Volume 34 - Article 4 | Pages 109–142
Racial and ethnic differences in leaving and returning to the parental home: The role of life course transitions, socioeconomic resources, and family connectivity
|Date received:||15 May 2015|
|Date published:||19 Jan 2016|
|Keywords:||adulthood, living arrangements, mobility, race/ethnicity|
Background: Although Black and Hispanic young adults in the U.S. are less likely than Whites to move out of the parental home and more likely than Whites to return, reasons for these differences have not been clearly identified.
Objective: This study examines the ability of racial/ethnic disparities in life course transitions, socioeconomic resources, and family connectivity to account for racial/ethnic differences in leaving and returning home.
Methods: Using data from the 2005-2011 waves of the Panel Study of Income Dynamics’ Transition into Adulthood study (N=1,491, age 18 to 26), we estimated discrete-time event history models predicting the timing of moving out of and back into the parental home.
Results: Although no single factor completely explained racial-ethnic differences in the timing of leaving and returning to the parental home, the bulk of the Black-White differences in both home-leaving and home-returning was explained by group differences in transitions into adult roles, the ability to afford independent living, and connections to the origin family. These factors also explained most of the Mexican-White difference in home-leaving. However, only a small portion of the Hispanic-White difference in returning home was attributable to the proposed explanatory variables.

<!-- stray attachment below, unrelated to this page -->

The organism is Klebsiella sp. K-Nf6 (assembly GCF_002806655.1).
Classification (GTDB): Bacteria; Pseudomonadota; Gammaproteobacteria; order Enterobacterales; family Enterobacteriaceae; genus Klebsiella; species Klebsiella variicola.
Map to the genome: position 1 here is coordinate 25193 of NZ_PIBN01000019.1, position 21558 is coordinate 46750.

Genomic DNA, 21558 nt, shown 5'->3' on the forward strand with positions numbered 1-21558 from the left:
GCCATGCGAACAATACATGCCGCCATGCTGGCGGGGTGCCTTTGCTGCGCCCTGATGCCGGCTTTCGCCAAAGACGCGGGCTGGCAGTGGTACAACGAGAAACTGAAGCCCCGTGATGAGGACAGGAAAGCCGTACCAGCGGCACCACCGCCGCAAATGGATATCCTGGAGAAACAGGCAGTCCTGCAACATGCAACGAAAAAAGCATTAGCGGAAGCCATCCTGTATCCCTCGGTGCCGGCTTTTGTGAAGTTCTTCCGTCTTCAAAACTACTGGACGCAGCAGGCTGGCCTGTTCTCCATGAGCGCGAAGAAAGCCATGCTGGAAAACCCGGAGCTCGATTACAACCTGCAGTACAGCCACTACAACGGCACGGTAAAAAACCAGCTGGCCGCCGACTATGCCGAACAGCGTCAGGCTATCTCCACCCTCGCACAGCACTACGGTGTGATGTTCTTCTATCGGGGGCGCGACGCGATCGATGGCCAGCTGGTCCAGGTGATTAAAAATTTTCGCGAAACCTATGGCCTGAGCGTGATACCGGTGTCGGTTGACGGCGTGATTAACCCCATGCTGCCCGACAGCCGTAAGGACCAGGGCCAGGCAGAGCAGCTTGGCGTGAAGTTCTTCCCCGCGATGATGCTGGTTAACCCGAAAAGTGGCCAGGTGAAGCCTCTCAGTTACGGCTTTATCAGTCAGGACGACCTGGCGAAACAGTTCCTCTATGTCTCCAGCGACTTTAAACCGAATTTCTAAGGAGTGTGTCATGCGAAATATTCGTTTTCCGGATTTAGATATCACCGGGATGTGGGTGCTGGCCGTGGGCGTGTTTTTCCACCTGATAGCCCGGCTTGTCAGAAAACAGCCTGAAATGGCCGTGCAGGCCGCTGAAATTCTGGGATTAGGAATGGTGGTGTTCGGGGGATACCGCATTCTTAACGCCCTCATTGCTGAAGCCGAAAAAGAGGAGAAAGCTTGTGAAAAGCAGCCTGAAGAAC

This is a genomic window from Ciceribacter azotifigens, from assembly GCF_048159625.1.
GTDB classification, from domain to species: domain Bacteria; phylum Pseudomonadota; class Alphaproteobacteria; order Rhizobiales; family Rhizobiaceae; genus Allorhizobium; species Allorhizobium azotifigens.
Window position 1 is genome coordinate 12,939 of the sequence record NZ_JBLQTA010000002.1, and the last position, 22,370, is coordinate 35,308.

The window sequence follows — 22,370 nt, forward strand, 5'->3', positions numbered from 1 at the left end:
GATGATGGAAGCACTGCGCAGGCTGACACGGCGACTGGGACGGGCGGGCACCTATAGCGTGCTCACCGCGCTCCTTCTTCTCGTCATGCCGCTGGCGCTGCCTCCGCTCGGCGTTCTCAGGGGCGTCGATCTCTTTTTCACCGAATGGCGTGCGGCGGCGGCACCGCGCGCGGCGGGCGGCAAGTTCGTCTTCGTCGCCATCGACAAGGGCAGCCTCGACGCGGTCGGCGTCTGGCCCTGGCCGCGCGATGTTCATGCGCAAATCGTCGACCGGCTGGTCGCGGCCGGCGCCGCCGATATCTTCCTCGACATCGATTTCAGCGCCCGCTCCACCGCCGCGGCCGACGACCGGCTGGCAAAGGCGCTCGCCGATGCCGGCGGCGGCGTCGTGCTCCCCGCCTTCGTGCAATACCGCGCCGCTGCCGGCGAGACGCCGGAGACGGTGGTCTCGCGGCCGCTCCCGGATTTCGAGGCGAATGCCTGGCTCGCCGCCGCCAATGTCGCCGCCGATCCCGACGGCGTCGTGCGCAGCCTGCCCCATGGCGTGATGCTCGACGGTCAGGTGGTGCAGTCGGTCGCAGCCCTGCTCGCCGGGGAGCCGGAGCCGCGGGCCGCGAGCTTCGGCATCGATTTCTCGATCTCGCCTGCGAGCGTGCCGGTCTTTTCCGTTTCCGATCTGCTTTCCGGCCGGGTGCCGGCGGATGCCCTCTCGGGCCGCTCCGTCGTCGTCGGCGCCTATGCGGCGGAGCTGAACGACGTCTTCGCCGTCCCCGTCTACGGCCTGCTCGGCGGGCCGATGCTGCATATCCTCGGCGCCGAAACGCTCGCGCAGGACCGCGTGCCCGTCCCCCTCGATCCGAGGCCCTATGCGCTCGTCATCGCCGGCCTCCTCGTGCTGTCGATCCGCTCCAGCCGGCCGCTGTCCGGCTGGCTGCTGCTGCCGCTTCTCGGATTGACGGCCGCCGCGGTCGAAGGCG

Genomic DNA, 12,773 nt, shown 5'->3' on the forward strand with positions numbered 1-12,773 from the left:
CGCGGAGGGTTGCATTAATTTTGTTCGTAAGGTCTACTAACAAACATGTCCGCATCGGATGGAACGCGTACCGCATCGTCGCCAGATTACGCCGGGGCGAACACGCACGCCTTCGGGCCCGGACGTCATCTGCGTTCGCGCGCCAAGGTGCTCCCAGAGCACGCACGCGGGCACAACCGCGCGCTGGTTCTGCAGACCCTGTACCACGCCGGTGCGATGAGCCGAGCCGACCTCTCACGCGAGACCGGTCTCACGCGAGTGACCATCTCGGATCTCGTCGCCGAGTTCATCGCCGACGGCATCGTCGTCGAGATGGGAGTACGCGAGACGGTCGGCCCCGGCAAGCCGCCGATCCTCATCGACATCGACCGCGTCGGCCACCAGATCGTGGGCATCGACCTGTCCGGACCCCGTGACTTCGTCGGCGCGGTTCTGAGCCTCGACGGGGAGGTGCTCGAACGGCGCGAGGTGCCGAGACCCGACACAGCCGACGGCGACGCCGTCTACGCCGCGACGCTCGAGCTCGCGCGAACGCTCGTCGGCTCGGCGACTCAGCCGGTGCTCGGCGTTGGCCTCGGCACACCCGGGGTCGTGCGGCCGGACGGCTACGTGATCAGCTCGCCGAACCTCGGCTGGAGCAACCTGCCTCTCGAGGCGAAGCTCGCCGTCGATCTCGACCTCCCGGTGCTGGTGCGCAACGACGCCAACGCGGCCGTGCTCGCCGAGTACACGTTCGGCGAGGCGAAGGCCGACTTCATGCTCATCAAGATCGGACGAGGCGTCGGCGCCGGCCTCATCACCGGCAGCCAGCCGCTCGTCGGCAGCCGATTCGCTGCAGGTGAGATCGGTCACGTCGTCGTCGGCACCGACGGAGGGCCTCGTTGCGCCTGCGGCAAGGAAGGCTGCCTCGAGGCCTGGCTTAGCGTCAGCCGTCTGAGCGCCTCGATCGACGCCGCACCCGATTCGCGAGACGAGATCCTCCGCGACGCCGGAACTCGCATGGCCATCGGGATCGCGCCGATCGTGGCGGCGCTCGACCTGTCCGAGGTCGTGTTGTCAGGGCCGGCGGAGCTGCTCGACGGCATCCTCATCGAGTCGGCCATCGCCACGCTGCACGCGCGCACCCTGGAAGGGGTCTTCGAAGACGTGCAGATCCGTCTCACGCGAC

Conclusions: Explanations for racial and ethnic differences in the timing of leaving and returning to the parental home need to consider a broad array of life course characteristics in which Black, Hispanic, and White youth differ. The factors that explain Black-White differences in home-leaving and home-returning may differ from those that explain Hispanic-White differences in these behaviors.
Lei Lei - Institute of Developing Economies, Japan
Scott South - State University of New York at Albany, United States of America
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